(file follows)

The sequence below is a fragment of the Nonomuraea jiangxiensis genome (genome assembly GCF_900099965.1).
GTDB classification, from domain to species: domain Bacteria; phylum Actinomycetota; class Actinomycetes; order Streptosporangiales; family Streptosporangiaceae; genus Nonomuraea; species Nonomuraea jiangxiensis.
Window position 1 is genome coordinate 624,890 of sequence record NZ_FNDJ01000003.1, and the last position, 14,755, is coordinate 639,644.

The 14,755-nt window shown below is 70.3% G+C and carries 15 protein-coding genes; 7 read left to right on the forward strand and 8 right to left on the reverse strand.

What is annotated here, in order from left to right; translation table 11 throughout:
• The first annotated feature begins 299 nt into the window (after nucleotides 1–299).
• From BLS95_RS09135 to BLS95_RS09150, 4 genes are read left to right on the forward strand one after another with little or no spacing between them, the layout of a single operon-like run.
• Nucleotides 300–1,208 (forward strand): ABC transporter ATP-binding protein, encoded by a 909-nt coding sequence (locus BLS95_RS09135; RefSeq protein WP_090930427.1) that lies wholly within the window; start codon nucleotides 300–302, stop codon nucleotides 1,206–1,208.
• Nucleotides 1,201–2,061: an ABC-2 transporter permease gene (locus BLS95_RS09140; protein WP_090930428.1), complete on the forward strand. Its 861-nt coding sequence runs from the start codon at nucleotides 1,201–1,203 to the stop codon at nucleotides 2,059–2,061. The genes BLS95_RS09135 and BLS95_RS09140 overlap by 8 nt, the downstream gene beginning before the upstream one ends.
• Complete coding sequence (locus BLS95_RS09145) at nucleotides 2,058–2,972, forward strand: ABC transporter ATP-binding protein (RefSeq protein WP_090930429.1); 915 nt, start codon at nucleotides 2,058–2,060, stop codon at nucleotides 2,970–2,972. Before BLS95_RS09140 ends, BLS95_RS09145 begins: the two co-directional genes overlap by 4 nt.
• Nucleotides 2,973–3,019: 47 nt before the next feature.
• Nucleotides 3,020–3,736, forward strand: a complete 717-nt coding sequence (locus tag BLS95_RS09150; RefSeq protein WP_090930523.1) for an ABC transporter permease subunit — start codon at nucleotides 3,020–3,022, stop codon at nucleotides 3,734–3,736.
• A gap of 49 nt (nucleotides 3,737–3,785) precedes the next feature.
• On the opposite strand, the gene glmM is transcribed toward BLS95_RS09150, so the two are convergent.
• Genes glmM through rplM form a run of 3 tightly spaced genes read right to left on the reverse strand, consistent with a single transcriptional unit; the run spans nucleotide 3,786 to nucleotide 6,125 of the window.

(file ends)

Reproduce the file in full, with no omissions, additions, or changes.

The sequence below is a fragment of the Nonomuraea jiangxiensis genome (genome assembly GCF_900099965.1).
GTDB classification, from domain to species: domain Bacteria; phylum Actinomycetota; class Actinomycetes; order Streptosporangiales; family Streptosporangiaceae; genus Nonomuraea; species Nonomuraea jiangxiensis.
Window position 1 is genome coordinate 624,890 of sequence record NZ_FNDJ01000003.1, and the last position, 14,755, is coordinate 639,644.

The 14,755-nt window shown below is 70.3% G+C and carries 15 protein-coding genes; 7 read left to right on the forward strand and 8 right to left on the reverse strand.

What is annotated here, in order from left to right; translation table 11 throughout:
• The first annotated feature begins 299 nt into the window (after nucleotides 1–299).
• From BLS95_RS09135 to BLS95_RS09150, 4 genes are read left to right on the forward strand one after another with little or no spacing between them, the layout of a single operon-like run.
• Nucleotides 300–1,208 (forward strand): ABC transporter ATP-binding protein, encoded by a 909-nt coding sequence (locus BLS95_RS09135; RefSeq protein WP_090930427.1) that lies wholly within the window; start codon nucleotides 300–302, stop codon nucleotides 1,206–1,208.
• Nucleotides 1,201–2,061: an ABC-2 transporter permease gene (locus BLS95_RS09140; protein WP_090930428.1), complete on the forward strand. Its 861-nt coding sequence runs from the start codon at nucleotides 1,201–1,203 to the stop codon at nucleotides 2,059–2,061. The genes BLS95_RS09135 and BLS95_RS09140 overlap by 8 nt, the downstream gene beginning before the upstream one ends.
• Complete coding sequence (locus BLS95_RS09145) at nucleotides 2,058–2,972, forward strand: ABC transporter ATP-binding protein (RefSeq protein WP_090930429.1); 915 nt, start codon at nucleotides 2,058–2,060, stop codon at nucleotides 2,970–2,972. Before BLS95_RS09140 ends, BLS95_RS09145 begins: the two co-directional genes overlap by 4 nt.
• Nucleotides 2,973–3,019: 47 nt before the next feature.
• Nucleotides 3,020–3,736, forward strand: a complete 717-nt coding sequence (locus tag BLS95_RS09150; RefSeq protein WP_090930523.1) for an ABC transporter permease subunit — start codon at nucleotides 3,020–3,022, stop codon at nucleotides 3,734–3,736.
• A gap of 49 nt (nucleotides 3,737–3,785) precedes the next feature.
• On the opposite strand, the gene glmM is transcribed toward BLS95_RS09150, so the two are convergent.
• Genes glmM through rplM form a run of 3 tightly spaced genes read right to left on the reverse strand, consistent with a single transcriptional unit; the run spans nucleotide 3,786 to nucleotide 6,125 of the window.